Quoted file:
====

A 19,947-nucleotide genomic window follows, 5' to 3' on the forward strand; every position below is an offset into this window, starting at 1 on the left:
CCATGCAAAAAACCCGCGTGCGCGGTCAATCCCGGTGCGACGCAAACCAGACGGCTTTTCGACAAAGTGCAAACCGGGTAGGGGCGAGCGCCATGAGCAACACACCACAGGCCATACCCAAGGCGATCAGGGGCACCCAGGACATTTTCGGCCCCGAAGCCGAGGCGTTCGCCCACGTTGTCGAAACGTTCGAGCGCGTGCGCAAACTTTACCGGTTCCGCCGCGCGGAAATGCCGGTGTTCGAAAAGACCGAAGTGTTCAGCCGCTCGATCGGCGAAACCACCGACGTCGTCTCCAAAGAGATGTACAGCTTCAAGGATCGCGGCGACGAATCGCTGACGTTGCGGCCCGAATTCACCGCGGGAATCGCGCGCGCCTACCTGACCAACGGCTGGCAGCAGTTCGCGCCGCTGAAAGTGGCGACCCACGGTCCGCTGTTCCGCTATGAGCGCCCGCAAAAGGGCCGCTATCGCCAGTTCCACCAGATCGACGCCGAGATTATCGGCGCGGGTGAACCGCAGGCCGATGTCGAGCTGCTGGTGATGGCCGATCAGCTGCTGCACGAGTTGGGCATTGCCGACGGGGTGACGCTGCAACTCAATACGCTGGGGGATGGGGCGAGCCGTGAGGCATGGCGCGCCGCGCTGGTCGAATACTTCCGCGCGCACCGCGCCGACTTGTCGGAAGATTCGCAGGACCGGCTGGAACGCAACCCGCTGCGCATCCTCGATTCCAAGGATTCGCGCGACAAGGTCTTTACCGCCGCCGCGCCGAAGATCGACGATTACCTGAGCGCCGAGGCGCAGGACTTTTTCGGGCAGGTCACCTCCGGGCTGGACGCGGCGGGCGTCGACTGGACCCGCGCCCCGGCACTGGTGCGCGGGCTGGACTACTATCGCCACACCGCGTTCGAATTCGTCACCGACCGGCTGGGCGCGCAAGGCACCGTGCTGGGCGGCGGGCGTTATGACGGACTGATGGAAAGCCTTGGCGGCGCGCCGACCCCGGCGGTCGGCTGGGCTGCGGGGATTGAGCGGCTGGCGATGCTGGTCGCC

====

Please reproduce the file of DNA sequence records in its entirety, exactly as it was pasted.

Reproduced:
A 19,947-nucleotide genomic window follows, 5' to 3' on the forward strand; every position below is an offset into this window, starting at 1 on the left:
CCATGCAAAAAACCCGCGTGCGCGGTCAATCCCGGTGCGACGCAAACCAGACGGCTTTTCGACAAAGTGCAAACCGGGTAGGGGCGAGCGCCATGAGCAACACACCACAGGCCATACCCAAGGCGATCAGGGGCACCCAGGACATTTTCGGCCCCGAAGCCGAGGCGTTCGCCCACGTTGTCGAAACGTTCGAGCGCGTGCGCAAACTTTACCGGTTCCGCCGCGCGGAAATGCCGGTGTTCGAAAAGACCGAAGTGTTCAGCCGCTCGATCGGCGAAACCACCGACGTCGTCTCCAAAGAGATGTACAGCTTCAAGGATCGCGGCGACGAATCGCTGACGTTGCGGCCCGAATTCACCGCGGGAATCGCGCGCGCCTACCTGACCAACGGCTGGCAGCAGTTCGCGCCGCTGAAAGTGGCGACCCACGGTCCGCTGTTCCGCTATGAGCGCCCGCAAAAGGGCCGCTATCGCCAGTTCCACCAGATCGACGCCGAGATTATCGGCGCGGGTGAACCGCAGGCCGATGTCGAGCTGCTGGTGATGGCCGATCAGCTGCTGCACGAGTTGGGCATTGCCGACGGGGTGACGCTGCAACTCAATACGCTGGGGGATGGGGCGAGCCGTGAGGCATGGCGCGCCGCGCTGGTCGAATACTTCCGCGCGCACCGCGCCGACTTGTCGGAAGATTCGCAGGACCGGCTGGAACGCAACCCGCTGCGCATCCTCGATTCCAAGGATTCGCGCGACAAGGTCTTTACCGCCGCCGCGCCGAAGATCGACGATTACCTGAGCGCCGAGGCGCAGGACTTTTTCGGGCAGGTCACCTCCGGGCTGGACGCGGCGGGCGTCGACTGGACCCGCGCCCCGGCACTGGTGCGCGGGCTGGACTACTATCGCCACACCGCGTTCGAATTCGTCACCGACCGGCTGGGCGCGCAAGGCACCGTGCTGGGCGGCGGGCGTTATGACGGACTGATGGAAAGCCTTGGCGGCGCGCCGACCCCGGCGGTCGGCTGGGCTGCGGGGATTGAGCGGCTGGCGATGCTGGTCGCC